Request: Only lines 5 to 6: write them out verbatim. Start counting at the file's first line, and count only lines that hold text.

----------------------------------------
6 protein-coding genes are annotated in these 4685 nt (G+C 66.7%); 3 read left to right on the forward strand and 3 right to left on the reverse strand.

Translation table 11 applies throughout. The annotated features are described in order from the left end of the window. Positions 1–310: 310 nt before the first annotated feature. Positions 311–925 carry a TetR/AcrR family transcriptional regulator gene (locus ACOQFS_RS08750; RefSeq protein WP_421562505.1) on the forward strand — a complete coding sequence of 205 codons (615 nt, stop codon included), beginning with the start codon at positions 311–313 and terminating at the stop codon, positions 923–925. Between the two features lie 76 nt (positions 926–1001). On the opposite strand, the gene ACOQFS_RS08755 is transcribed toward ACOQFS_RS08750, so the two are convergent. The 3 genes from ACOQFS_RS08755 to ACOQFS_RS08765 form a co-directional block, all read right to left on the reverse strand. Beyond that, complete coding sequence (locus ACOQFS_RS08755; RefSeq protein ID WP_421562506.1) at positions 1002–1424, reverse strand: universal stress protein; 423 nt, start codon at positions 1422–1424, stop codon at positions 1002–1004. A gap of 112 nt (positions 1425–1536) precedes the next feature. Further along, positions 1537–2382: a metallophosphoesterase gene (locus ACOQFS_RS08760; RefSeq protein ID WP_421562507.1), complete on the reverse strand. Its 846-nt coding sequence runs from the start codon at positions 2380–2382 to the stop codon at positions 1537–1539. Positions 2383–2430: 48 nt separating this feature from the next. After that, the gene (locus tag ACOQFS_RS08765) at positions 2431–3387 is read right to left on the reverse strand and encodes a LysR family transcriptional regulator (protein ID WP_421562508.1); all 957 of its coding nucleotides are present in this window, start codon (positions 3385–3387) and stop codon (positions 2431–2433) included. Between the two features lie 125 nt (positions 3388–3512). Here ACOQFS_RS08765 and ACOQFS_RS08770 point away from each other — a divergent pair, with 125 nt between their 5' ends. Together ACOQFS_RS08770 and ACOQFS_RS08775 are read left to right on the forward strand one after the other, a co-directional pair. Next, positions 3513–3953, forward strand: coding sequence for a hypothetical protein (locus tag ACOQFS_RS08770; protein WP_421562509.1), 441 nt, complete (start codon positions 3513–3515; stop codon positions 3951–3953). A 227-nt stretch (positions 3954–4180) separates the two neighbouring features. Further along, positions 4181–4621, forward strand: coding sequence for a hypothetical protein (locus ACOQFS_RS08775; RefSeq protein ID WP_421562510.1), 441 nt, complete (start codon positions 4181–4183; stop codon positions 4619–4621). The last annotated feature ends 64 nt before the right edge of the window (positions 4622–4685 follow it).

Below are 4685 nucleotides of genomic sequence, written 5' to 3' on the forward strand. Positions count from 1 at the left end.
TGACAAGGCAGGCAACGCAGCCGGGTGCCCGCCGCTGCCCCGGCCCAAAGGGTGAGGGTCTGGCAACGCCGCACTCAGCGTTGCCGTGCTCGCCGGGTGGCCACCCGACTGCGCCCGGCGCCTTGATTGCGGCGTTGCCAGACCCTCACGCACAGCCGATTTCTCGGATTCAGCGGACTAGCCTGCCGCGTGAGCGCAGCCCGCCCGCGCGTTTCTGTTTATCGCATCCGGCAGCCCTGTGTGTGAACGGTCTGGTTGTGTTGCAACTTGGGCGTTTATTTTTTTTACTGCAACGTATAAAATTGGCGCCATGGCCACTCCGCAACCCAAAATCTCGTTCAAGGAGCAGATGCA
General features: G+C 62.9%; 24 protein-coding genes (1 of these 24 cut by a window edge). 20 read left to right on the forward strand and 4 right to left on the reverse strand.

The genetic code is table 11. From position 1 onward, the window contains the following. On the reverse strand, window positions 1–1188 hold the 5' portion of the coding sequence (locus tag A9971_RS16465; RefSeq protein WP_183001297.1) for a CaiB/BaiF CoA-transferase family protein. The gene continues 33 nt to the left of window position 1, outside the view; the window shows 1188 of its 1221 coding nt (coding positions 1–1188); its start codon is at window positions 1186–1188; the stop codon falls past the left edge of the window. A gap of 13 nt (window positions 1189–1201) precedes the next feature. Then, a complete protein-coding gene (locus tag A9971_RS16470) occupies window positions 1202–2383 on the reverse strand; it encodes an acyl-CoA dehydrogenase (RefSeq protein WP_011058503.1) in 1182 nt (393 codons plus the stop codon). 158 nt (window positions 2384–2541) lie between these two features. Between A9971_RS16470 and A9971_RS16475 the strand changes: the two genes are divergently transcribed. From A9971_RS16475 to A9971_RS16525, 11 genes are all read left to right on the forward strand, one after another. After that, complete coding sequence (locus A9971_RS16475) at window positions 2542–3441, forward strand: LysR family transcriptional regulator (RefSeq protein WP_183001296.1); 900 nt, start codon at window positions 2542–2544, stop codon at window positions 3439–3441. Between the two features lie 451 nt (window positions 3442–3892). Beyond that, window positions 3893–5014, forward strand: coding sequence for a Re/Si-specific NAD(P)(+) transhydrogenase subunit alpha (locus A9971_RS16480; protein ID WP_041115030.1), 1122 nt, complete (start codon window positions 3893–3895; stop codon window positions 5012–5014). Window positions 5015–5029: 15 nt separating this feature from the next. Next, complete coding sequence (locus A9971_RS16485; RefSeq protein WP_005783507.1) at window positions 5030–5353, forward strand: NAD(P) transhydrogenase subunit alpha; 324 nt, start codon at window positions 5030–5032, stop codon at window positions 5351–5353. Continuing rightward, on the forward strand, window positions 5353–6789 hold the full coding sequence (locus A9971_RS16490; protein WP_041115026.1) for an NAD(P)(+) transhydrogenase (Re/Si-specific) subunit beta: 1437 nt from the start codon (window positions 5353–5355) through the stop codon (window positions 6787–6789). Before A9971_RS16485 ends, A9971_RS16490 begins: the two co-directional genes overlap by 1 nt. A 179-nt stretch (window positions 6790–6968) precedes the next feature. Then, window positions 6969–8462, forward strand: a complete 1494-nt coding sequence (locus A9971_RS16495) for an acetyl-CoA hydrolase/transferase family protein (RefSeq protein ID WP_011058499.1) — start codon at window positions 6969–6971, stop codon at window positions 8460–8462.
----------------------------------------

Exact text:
General features: G+C 62.9%; 24 protein-coding genes (1 of these 24 cut by a window edge). 20 read left to right on the forward strand and 4 right to left on the reverse strand.

The genetic code is table 11. From position 1 onward, the window contains the following. On the reverse strand, window positions 1–1188 hold the 5' portion of the coding sequence (locus tag A9971_RS16465; RefSeq protein WP_183001297.1) for a CaiB/BaiF CoA-transferase family protein. The gene continues 33 nt to the left of window position 1, outside the view; the window shows 1188 of its 1221 coding nt (coding positions 1–1188); its start codon is at window positions 1186–1188; the stop codon falls past the left edge of the window. A gap of 13 nt (window positions 1189–1201) precedes the next feature. Then, a complete protein-coding gene (locus tag A9971_RS16470) occupies window positions 1202–2383 on the reverse strand; it encodes an acyl-CoA dehydrogenase (RefSeq protein WP_011058503.1) in 1182 nt (393 codons plus the stop codon). 158 nt (window positions 2384–2541) lie between these two features. Between A9971_RS16470 and A9971_RS16475 the strand changes: the two genes are divergently transcribed. From A9971_RS16475 to A9971_RS16525, 11 genes are all read left to right on the forward strand, one after another. After that, complete coding sequence (locus A9971_RS16475) at window positions 2542–3441, forward strand: LysR family transcriptional regulator (RefSeq protein WP_183001296.1); 900 nt, start codon at window positions 2542–2544, stop codon at window positions 3439–3441. Between the two features lie 451 nt (window positions 3442–3892). Beyond that, window positions 3893–5014, forward strand: coding sequence for a Re/Si-specific NAD(P)(+) transhydrogenase subunit alpha (locus A9971_RS16480; protein ID WP_041115030.1), 1122 nt, complete (start codon window positions 3893–3895; stop codon window positions 5012–5014). Window positions 5015–5029: 15 nt separating this feature from the next. Next, complete coding sequence (locus A9971_RS16485; RefSeq protein WP_005783507.1) at window positions 5030–5353, forward strand: NAD(P) transhydrogenase subunit alpha; 324 nt, start codon at window positions 5030–5032, stop codon at window positions 5351–5353. Continuing rightward, on the forward strand, window positions 5353–6789 hold the full coding sequence (locus A9971_RS16490; protein WP_041115026.1) for an NAD(P)(+) transhydrogenase (Re/Si-specific) subunit beta: 1437 nt from the start codon (window positions 5353–5355) through the stop codon (window positions 6787–6789). Before A9971_RS16485 ends, A9971_RS16490 begins: the two co-directional genes overlap by 1 nt. A 179-nt stretch (window positions 6790–6968) precedes the next feature. Then, window positions 6969–8462, forward strand: a complete 1494-nt coding sequence (locus A9971_RS16495) for an acetyl-CoA hydrolase/transferase family protein (RefSeq protein ID WP_011058499.1) — start codon at window positions 6969–6971, stop codon at window positions 8460–8462.